The ZIMBABWE Situation Our thoughts and prayers are with Zimbabwe
- may peace, truth and justice prevail.

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ZIMBABWE: In the face of hopelessness

[ This report does not necessarily reflect the views of the United Nations]

BULAWAYO, 14 Jul 2005 (IRIN) - With a child tied on her back and a plate in
her right hand, Florence Chilufya joins a winding food queue in an
overcrowded yard at a township in Bulawayo, Zimbabwe's second city.

Although children, the elderly and the terminally ill are given first
preference, the 39-year-old widow is confident that she will get a helping.

"We have two meals a day: we eat in the morning and in the evening. There
are many of us and, at times, if you are at the back of the queue you seem
to panic, thinking that the food will get finished before you are served but
everyone always gets something," Chilufya said.

She is among the estimated 375,000 left homeless by the cleanup campaign
launched in mid-May, which the authorities have claimed was part of an urban
renewal strategy that will eventually build 10,000 homes at a cost of US
$300 million.

A former vegetable vendor and resident of an informal settlement just
outside Bulawayo, Chilufya now has nowhere to go. She said she could only
watch helplessly as soldiers and police officers torched her shack and
confiscated her merchandise and other possessions. Her children, now
displaced, have dropped out of school.

"The settlement was the only home I knew, but now the authorities have told
me that I will be sent back to Zambia ... where my late parents come from. I
am in a tight position and my children are now suffering. We need help".

In the meantime she is grateful to the church leaders who have given her
sanctuary and food. "I am so grateful to the church people who have looked
after me, my kids and the rest of the people now without shelter. They are
doing a good job and may God bless them," she said.

About 1,500 affected people in Bulawayo have found temporary sanctuary with
various church organisations, who told IRIN this week that the affected
people were to be transferred to Hellensvale, a holding camp set up by a
coalition of humanitarian and human rights NGOs about 40 km north of

However, it would take a great deal of effort to convert Hellensvale into a
fully-fledged holding camp. "We have been working closely with UNICEF [the
UN Children's Fund] and other stakeholders, but a lot still has to be done,
especially the setting-up of sanitary facilities," said a Red Cross

The government said affected people would only be allowed to stay at the
camp for a month while they searched for accommodation in permanent
settlements or were returned to their rural homes.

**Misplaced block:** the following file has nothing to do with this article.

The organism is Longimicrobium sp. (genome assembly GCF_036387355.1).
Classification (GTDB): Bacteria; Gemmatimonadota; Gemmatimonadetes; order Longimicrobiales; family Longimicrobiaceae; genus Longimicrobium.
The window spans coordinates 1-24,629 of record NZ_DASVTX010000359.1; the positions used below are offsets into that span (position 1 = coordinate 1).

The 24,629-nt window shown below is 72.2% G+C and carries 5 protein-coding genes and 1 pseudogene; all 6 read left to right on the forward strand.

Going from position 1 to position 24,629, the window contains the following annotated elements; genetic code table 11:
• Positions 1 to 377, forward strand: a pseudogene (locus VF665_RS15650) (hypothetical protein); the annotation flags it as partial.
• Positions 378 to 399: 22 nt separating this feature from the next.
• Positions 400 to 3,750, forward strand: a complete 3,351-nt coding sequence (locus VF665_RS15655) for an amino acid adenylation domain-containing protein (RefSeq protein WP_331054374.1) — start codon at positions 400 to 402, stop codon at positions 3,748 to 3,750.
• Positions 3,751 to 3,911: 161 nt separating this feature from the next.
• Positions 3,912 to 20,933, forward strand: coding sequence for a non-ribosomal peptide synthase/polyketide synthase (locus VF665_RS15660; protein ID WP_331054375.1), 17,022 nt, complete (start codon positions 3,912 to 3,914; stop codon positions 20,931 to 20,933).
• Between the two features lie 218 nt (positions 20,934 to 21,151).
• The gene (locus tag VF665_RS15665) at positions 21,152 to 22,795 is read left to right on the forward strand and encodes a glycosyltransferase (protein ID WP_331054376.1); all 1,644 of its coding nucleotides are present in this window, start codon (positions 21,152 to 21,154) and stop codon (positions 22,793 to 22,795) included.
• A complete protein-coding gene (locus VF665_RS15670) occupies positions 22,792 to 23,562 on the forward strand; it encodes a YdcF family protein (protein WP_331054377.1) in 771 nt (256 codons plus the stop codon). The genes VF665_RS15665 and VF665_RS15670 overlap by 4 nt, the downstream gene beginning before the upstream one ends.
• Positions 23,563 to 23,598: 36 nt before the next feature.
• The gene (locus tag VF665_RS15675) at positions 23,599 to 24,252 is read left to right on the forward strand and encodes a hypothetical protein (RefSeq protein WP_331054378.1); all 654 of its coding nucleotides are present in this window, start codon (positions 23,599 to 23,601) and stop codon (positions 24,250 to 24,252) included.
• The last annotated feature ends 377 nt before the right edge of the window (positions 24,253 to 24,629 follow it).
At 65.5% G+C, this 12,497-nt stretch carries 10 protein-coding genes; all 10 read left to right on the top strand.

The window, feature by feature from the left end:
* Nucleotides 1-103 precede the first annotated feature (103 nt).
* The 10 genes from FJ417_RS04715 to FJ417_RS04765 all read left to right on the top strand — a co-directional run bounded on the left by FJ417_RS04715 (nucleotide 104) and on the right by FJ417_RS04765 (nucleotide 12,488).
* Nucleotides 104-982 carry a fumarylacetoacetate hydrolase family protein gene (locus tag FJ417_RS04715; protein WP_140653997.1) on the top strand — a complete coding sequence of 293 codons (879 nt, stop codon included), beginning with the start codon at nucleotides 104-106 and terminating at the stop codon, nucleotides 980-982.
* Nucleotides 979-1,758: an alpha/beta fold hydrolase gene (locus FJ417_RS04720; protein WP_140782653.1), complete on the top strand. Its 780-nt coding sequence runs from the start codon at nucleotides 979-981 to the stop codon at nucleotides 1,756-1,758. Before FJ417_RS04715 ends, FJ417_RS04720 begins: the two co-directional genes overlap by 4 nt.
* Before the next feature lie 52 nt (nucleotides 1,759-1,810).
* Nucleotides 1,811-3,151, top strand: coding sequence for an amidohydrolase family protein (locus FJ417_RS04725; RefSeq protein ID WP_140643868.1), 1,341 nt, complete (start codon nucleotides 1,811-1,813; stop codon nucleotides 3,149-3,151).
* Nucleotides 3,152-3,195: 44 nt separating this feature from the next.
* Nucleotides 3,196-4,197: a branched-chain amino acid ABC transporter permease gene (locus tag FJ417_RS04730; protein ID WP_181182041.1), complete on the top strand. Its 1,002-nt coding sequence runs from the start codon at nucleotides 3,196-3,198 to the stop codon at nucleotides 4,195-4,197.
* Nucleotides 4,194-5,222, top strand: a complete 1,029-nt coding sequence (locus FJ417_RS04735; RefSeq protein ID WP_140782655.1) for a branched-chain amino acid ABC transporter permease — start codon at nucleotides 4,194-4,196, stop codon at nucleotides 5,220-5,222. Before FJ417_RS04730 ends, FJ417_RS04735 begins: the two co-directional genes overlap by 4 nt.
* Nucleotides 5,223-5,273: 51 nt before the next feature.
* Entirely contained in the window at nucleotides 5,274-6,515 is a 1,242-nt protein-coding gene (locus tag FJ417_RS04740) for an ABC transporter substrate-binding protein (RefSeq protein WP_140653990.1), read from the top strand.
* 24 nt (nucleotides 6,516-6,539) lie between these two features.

However, the clergy was concerned about the affected people without rural
homes, especially those of foreign parentage, like Chilufya.

"Government says they should go back to their rural homes, but what happens
to people of foreign origin who have not known any other home but the places
in which they lived?" asked Pastor Patson Netha, chairman of a coalition of
churches in Bulawayo. "It is a disturbing development but, as churches, we
are working on a special programme to retain them while a lasting solution
is sought."

He acknowledged that keeping more than a thousand people in churches has
been a challenge, as they were battling to provide them with food, blankets
and other assistance.

"It is our social responsibility to provide for the poor and fight for their
rights, but keeping them at our churches has been a daunting task. In our
view the displaced are victims of unjust government actions, and we just
could not stand by and watch them die of hunger and cold in the rubble of
their homes", Netha commented.

He noted that criminal activity was bound to rise as people struggled to
survive in a ravaged economy, and was particularly concerned about the
plight of children and those with HIV/AIDS, whose treatment programmes had
been disrupted.

The plight of the homeless has touched many, including UN special envoy Anna
Tibaijuka, who visited Zimbabwe on a recent mission to assess the impact of
the cleanup campaign.

"As the UN we don't believe that you, the poor, are criminals; the poor are
just disadvantaged individuals trying to eke out a living in the urban
areas, and sending them back to rural areas will not work - it is a
violation of the freedom of movement", said Tibaijuka in a brief speech to
hundreds of displaced people living at the Agape Mission in Bulawayo.

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The Australian

Mugabe's wreckers enter the suburbs